Sonic the Hedgehog: The Movie wasn't the first appearance of Hyper Metal Sonic. The robo version of the fast-talking hero first appeared in the Sega CD console's Sonic CD game in 1993. The game also was players' first introduction to Sonic's hammer-wielding self-proclaimed girlfriend Amy Rose. The game is notable on The List for including animated cut sequences by Toei Animation. The opening is nice; full of cool details like the rainbow spray from Sonic dashing through water.
Sonic X is the first full-on Sonic television anime featuring the original characters and the newly introduced crew from the Dreamcast games. The anime doesn't take place on Mobius like the previous series. Instead, Sonic and his friends (and enemies) end up in the human world. The plot follows many of the same beats as the game: Sonic's crew and his new human pal Chris must obtain Chaos Emeralds to stop Chaos and save the world. Eventually the series moves past the Sonic Adventure plot to include travels into outer space, alien robots, and plant people. The series has had a rather mixed history in the U.S. where it was localized by 4Kids (and subsequently panned for the changes). Regardless, the show was popular when it aired in both the U.S. and France, reaching #1 for its respective timeslot.
DiC was not ready to give up on Sonic and in 1999 the company helped produce the high concept of "Sonic but in a rock band." This iteration is not connected to any previous Sonic media and is the only version I know of where Sonic has siblings. His sister, sporting the "inspired" name choice of Sonia, and a brother named Manic. The three siblings are apparent heirs to the throne of Mobius but remain separated from their Queen mother as Robotnik has taken hold of the planet. The trio try to locate their mom while wielding music weapons bestowed on them by an oracle. Sonic fights with an electric guitar that doubles as a laser gun. Actually, all the instruments double as laser guns. Everyone gets a friggin' laser gun.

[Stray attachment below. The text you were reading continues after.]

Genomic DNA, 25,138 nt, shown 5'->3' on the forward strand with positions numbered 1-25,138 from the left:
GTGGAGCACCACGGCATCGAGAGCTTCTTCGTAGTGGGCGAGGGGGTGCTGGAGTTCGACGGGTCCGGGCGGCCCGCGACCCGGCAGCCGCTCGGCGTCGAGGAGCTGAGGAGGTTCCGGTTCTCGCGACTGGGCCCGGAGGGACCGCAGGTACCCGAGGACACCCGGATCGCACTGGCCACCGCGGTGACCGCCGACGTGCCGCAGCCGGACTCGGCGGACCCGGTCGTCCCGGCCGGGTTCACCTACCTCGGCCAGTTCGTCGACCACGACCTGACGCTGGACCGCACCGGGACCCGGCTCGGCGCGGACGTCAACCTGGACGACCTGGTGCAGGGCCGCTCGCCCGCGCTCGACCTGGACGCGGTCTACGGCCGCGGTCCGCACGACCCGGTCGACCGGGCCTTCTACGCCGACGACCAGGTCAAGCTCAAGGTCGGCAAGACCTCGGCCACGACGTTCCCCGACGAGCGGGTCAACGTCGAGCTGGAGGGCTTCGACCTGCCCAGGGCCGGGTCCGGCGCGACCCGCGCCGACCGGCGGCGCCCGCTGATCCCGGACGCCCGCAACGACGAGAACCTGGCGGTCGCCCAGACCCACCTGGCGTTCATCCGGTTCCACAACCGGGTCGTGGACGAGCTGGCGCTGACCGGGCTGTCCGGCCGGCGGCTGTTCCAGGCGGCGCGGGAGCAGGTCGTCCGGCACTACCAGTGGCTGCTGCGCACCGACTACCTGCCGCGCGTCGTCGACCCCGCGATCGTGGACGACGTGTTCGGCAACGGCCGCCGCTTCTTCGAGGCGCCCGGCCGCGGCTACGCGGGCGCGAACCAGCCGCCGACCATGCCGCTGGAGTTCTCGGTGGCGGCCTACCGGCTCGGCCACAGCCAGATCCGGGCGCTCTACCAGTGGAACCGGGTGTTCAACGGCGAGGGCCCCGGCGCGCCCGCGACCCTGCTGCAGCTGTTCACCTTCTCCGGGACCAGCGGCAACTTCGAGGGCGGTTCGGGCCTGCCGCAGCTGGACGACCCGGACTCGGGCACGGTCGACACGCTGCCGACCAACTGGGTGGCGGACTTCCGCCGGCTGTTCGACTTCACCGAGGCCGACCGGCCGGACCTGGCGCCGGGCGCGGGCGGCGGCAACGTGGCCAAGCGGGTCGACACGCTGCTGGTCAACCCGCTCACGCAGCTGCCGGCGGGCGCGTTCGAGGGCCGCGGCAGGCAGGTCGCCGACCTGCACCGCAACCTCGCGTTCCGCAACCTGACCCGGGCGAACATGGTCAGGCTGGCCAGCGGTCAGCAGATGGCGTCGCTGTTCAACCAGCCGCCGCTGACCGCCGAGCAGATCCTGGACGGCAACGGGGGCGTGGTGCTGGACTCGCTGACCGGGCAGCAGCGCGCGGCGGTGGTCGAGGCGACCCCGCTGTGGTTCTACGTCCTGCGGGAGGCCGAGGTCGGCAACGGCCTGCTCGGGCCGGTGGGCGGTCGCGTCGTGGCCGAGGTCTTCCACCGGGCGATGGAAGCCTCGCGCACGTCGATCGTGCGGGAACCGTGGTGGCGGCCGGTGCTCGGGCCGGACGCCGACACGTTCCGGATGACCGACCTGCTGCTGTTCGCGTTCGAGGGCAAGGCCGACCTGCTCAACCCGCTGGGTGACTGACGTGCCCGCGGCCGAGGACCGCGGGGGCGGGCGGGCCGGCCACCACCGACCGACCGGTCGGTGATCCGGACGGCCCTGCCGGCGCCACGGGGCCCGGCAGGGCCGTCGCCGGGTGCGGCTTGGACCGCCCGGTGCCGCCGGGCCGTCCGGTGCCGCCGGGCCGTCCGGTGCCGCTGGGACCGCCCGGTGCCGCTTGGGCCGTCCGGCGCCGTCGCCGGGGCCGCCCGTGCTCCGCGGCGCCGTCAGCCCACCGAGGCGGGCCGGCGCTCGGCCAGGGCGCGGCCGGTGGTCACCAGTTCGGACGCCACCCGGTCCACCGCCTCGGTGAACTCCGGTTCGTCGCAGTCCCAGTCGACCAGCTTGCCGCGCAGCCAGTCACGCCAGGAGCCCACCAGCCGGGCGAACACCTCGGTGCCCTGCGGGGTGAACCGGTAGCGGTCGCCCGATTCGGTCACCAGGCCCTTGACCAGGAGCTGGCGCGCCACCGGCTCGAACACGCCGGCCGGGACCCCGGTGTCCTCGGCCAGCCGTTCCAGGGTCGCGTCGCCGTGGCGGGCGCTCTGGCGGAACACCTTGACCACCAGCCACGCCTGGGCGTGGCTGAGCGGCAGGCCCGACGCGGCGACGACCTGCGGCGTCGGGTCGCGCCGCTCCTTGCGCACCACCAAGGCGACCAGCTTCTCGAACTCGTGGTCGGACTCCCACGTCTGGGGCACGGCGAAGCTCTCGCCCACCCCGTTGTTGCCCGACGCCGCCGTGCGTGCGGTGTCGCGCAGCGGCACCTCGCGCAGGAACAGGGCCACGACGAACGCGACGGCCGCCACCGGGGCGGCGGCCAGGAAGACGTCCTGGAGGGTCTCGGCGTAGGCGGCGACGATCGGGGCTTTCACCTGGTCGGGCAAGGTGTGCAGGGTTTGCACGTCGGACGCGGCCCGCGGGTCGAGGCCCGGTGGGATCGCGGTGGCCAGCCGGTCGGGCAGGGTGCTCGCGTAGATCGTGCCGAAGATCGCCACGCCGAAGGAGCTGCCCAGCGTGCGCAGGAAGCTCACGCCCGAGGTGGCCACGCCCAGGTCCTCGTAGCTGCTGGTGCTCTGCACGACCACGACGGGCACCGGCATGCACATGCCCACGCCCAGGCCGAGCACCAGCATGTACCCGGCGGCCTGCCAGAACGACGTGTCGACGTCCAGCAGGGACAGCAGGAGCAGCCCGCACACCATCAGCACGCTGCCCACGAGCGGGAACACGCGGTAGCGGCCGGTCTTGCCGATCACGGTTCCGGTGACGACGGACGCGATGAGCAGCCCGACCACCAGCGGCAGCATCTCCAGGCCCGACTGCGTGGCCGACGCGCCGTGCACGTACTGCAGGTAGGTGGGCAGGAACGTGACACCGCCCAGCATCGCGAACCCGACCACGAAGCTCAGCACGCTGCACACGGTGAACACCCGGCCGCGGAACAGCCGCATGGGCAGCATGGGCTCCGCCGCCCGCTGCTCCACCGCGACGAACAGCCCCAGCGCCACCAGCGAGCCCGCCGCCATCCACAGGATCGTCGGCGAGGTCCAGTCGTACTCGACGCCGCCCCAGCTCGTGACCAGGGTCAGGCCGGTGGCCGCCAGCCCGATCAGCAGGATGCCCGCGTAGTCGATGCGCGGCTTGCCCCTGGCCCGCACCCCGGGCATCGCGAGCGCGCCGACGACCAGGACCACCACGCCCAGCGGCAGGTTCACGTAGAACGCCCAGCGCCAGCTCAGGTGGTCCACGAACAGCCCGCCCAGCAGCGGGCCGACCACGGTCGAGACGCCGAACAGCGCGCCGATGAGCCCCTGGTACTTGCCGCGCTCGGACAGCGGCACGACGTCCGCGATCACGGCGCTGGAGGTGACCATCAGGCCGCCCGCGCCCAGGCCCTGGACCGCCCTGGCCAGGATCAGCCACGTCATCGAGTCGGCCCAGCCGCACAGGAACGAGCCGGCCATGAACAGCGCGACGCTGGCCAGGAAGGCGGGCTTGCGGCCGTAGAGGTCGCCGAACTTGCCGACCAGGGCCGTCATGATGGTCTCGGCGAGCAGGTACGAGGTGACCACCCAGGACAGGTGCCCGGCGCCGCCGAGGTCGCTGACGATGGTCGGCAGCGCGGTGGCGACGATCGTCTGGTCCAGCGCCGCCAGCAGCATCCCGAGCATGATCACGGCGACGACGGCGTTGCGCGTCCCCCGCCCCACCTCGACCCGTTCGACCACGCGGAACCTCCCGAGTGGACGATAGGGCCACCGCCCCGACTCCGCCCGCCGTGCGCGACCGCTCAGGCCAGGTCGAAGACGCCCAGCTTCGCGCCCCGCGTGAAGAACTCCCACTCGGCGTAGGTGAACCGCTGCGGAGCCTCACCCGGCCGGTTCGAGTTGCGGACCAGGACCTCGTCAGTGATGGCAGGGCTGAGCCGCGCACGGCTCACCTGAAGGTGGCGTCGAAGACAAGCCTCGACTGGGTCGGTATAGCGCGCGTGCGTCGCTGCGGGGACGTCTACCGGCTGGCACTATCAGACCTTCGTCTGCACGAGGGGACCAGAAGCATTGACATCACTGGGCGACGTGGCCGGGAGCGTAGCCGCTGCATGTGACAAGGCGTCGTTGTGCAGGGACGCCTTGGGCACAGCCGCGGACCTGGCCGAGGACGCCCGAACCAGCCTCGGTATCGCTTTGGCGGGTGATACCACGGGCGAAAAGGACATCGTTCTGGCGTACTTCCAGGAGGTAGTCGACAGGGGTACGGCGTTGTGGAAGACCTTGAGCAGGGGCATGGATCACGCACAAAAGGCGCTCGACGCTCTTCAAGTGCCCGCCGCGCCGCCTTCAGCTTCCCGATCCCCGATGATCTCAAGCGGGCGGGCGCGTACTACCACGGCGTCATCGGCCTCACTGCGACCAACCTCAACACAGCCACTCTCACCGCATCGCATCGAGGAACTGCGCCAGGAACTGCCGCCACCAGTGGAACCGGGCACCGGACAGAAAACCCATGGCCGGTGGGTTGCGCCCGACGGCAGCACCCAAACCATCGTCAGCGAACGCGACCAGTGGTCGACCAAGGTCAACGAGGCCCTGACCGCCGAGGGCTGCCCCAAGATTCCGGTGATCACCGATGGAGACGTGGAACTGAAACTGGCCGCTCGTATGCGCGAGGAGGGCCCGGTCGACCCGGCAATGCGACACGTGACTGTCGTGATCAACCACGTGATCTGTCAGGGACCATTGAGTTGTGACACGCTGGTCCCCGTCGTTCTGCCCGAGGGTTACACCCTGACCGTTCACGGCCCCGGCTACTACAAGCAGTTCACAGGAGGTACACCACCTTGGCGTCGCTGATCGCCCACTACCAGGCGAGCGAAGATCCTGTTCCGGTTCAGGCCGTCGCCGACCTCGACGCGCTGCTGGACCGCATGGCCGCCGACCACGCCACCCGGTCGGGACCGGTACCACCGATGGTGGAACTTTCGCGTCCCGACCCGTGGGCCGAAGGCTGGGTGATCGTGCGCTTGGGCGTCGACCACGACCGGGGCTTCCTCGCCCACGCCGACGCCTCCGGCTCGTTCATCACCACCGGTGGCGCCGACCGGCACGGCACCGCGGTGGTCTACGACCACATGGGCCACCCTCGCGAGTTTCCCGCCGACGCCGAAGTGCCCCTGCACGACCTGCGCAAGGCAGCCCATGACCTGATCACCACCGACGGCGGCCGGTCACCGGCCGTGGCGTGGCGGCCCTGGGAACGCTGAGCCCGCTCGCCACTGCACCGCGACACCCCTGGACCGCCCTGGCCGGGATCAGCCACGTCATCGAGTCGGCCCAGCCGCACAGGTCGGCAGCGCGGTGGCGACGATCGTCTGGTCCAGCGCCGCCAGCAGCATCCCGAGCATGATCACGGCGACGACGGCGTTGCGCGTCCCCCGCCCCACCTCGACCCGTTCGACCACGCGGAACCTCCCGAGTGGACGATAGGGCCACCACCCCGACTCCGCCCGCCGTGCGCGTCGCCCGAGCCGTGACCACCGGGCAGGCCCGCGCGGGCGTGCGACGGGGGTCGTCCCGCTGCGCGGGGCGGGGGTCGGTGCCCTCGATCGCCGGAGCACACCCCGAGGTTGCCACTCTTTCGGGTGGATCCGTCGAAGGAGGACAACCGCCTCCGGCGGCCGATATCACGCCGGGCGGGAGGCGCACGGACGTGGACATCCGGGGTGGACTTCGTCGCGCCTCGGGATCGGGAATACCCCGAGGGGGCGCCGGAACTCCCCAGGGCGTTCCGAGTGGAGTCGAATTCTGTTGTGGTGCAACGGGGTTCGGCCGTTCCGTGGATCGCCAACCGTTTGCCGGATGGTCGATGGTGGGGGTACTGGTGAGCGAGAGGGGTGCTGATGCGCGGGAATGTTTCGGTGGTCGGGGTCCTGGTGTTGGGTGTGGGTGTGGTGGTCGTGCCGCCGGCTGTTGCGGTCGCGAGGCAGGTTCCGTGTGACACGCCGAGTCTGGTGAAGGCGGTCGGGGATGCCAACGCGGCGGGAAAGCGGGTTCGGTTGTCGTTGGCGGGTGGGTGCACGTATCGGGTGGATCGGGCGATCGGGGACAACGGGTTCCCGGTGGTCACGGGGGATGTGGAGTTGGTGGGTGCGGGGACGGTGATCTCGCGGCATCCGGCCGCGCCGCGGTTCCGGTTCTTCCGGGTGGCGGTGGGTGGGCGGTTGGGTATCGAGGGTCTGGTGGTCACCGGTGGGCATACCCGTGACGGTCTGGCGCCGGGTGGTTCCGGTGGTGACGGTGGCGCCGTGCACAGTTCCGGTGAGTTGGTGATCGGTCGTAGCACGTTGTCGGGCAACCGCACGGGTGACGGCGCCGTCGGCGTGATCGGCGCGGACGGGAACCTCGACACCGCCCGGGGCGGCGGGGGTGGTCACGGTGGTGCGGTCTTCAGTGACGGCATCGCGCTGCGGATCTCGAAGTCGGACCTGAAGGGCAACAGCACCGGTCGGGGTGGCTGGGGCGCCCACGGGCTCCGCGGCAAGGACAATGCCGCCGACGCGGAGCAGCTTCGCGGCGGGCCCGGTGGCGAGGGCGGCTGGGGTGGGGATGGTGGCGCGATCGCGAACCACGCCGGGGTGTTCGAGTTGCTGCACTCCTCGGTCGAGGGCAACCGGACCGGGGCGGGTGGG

The Sonic Unleashed video game added a new power to Sonic's repertoire; the Werehog. "Were-" stands in for "hedge-" here; Sonic is not transforming into an angry pig but a werewolf...hog. Sonic's new power is the result of coming into contact with "Dark Gaia" energy. Sonic: Night of the Werehog is a 3D-animated short starring Sonic and Chip, a newly introduced character from Sonic Unleashed. The pair investigate a house haunted by three ghosts. The short has almost no dialogue to speak of and serves mostly as a cute promotion for Sonic Unleashed.
Do you prefer Buff Knuckles or Cowboy Knuckles? Does Sonic's kerchief accentuate or distract from his shoes? After franchise's first foray into CG with Werehog, Sonic Boom is the hedgehog's major leap into CG-animated television. The French co-produced cartoon ran for over 100 episodes and brought in faces both old and new for yet another alternate continuity. This time the cast enjoys a sunny view in Hedgehog Village on an island. Sonic Boom is noted for its sometimes sarcastic tone and meta writing that focuses on an ensemble comedy format. The schemes of Dr. Robotnik take a backseat to jabs about fanfiction, Hollywood reboots, and criticism about character design changes...wait.
Whenever she least expects it, Lynzee's brain will revert to playing Amy's theme song "My Sweet Passion" from Sonic Adventure. Pa-pa-paya paya~